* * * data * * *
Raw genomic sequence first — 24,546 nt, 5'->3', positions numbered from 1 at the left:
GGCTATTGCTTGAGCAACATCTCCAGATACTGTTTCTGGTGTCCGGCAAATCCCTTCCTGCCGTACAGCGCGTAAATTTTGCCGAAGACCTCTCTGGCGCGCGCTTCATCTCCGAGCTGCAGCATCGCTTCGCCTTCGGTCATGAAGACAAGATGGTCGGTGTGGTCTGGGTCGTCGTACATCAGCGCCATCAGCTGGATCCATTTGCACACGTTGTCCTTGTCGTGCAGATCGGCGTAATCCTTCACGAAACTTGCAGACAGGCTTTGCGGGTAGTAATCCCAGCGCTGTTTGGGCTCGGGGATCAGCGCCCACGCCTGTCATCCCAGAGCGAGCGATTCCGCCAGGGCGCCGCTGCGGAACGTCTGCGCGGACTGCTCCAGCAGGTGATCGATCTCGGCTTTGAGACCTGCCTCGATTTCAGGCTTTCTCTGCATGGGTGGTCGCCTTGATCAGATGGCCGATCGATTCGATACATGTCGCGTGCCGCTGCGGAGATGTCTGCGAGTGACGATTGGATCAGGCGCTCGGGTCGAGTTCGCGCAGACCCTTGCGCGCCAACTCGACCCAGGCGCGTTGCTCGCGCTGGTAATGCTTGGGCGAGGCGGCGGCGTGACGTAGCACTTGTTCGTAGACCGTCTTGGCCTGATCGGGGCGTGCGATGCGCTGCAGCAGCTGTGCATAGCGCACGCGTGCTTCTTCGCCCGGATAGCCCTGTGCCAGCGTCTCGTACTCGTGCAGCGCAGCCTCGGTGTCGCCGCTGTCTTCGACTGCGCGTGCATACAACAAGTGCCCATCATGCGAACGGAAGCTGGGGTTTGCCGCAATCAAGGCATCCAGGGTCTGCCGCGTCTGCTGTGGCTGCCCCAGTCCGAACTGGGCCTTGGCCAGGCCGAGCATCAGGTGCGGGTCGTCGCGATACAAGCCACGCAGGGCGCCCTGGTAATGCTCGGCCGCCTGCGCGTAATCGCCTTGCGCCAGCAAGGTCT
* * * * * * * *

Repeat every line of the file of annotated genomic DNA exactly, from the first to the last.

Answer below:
Raw genomic sequence first — 24,546 nt, 5'->3', positions numbered from 1 at the left:
GGCTATTGCTTGAGCAACATCTCCAGATACTGTTTCTGGTGTCCGGCAAATCCCTTCCTGCCGTACAGCGCGTAAATTTTGCCGAAGACCTCTCTGGCGCGCGCTTCATCTCCGAGCTGCAGCATCGCTTCGCCTTCGGTCATGAAGACAAGATGGTCGGTGTGGTCTGGGTCGTCGTACATCAGCGCCATCAGCTGGATCCATTTGCACACGTTGTCCTTGTCGTGCAGATCGGCGTAATCCTTCACGAAACTTGCAGACAGGCTTTGCGGGTAGTAATCCCAGCGCTGTTTGGGCTCGGGGATCAGCGCCCACGCCTGTCATCCCAGAGCGAGCGATTCCGCCAGGGCGCCGCTGCGGAACGTCTGCGCGGACTGCTCCAGCAGGTGATCGATCTCGGCTTTGAGACCTGCCTCGATTTCAGGCTTTCTCTGCATGGGTGGTCGCCTTGATCAGATGGCCGATCGATTCGATACATGTCGCGTGCCGCTGCGGAGATGTCTGCGAGTGACGATTGGATCAGGCGCTCGGGTCGAGTTCGCGCAGACCCTTGCGCGCCAACTCGACCCAGGCGCGTTGCTCGCGCTGGTAATGCTTGGGCGAGGCGGCGGCGTGACGTAGCACTTGTTCGTAGACCGTCTTGGCCTGATCGGGGCGTGCGATGCGCTGCAGCAGCTGTGCATAGCGCACGCGTGCTTCTTCGCCCGGATAGCCCTGTGCCAGCGTCTCGTACTCGTGCAGCGCAGCCTCGGTGTCGCCGCTGTCTTCGACTGCGCGTGCATACAACAAGTGCCCATCATGCGAACGGAAGCTGGGGTTTGCCGCAATCAAGGCATCCAGGGTCTGCCGCGTCTGCTGTGGCTGCCCCAGTCCGAACTGGGCCTTGGCCAGGCCGAGCATCAGGTGCGGGTCGTCGCGATACAAGCCACGCAGGGCGCCCTGGTAATGCTCGGCCGCCTGCGCGTAATCGCCTTGCGCCAGCAAGGTCT